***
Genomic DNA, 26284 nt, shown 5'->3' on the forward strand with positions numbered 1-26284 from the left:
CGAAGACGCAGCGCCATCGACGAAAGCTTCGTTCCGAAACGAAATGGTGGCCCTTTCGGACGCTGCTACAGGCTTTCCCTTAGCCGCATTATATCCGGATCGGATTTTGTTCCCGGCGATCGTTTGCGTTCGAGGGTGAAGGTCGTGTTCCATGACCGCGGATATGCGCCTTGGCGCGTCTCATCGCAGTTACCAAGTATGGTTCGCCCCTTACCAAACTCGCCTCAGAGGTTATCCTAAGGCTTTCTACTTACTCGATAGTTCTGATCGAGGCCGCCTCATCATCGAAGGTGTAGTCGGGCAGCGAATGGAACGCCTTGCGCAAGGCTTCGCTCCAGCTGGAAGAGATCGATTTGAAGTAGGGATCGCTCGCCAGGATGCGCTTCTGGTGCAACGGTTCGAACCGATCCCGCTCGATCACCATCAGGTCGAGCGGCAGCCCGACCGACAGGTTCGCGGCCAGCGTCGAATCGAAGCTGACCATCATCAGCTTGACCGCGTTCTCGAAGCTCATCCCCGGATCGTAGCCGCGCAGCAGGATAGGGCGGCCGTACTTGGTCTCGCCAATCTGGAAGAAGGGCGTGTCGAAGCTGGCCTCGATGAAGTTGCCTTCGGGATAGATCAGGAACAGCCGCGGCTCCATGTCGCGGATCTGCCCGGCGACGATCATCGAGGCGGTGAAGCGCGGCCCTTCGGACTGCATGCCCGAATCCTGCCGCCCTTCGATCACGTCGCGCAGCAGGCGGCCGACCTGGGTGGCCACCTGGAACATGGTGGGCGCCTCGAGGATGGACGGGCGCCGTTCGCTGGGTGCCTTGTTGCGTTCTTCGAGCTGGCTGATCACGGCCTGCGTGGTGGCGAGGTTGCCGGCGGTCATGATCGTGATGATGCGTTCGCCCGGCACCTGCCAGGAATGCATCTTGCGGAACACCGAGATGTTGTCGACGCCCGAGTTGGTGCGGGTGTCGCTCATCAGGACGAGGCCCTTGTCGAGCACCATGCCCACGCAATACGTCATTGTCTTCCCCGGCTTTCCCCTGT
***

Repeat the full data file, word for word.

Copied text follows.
Genomic DNA, 26284 nt, shown 5'->3' on the forward strand with positions numbered 1-26284 from the left:
CGAAGACGCAGCGCCATCGACGAAAGCTTCGTTCCGAAACGAAATGGTGGCCCTTTCGGACGCTGCTACAGGCTTTCCCTTAGCCGCATTATATCCGGATCGGATTTTGTTCCCGGCGATCGTTTGCGTTCGAGGGTGAAGGTCGTGTTCCATGACCGCGGATATGCGCCTTGGCGCGTCTCATCGCAGTTACCAAGTATGGTTCGCCCCTTACCAAACTCGCCTCAGAGGTTATCCTAAGGCTTTCTACTTACTCGATAGTTCTGATCGAGGCCGCCTCATCATCGAAGGTGTAGTCGGGCAGCGAATGGAACGCCTTGCGCAAGGCTTCGCTCCAGCTGGAAGAGATCGATTTGAAGTAGGGATCGCTCGCCAGGATGCGCTTCTGGTGCAACGGTTCGAACCGATCCCGCTCGATCACCATCAGGTCGAGCGGCAGCCCGACCGACAGGTTCGCGGCCAGCGTCGAATCGAAGCTGACCATCATCAGCTTGACCGCGTTCTCGAAGCTCATCCCCGGATCGTAGCCGCGCAGCAGGATAGGGCGGCCGTACTTGGTCTCGCCAATCTGGAAGAAGGGCGTGTCGAAGCTGGCCTCGATGAAGTTGCCTTCGGGATAGATCAGGAACAGCCGCGGCTCCATGTCGCGGATCTGCCCGGCGACGATCATCGAGGCGGTGAAGCGCGGCCCTTCGGACTGCATGCCCGAATCCTGCCGCCCTTCGATCACGTCGCGCAGCAGGCGGCCGACCTGGGTGGCCACCTGGAACATGGTGGGCGCCTCGAGGATGGACGGGCGCCGTTCGCTGGGTGCCTTGTTGCGTTCTTCGAGCTGGCTGATCACGGCCTGCGTGGTGGCGAGGTTGCCGGCGGTCATGATCGTGATGATGCGTTCGCCCGGCACCTGCCAGGAATGCATCTTGCGGAACACCGAGATGTTGTCGACGCCCGAGTTGGTGCGGGTGTCGCTCATCAGGACGAGGCCCTTGTCGAGCACCATGCCCACGCAATACGTCATTGTCTTCCCCGGCTTTCCCCTGT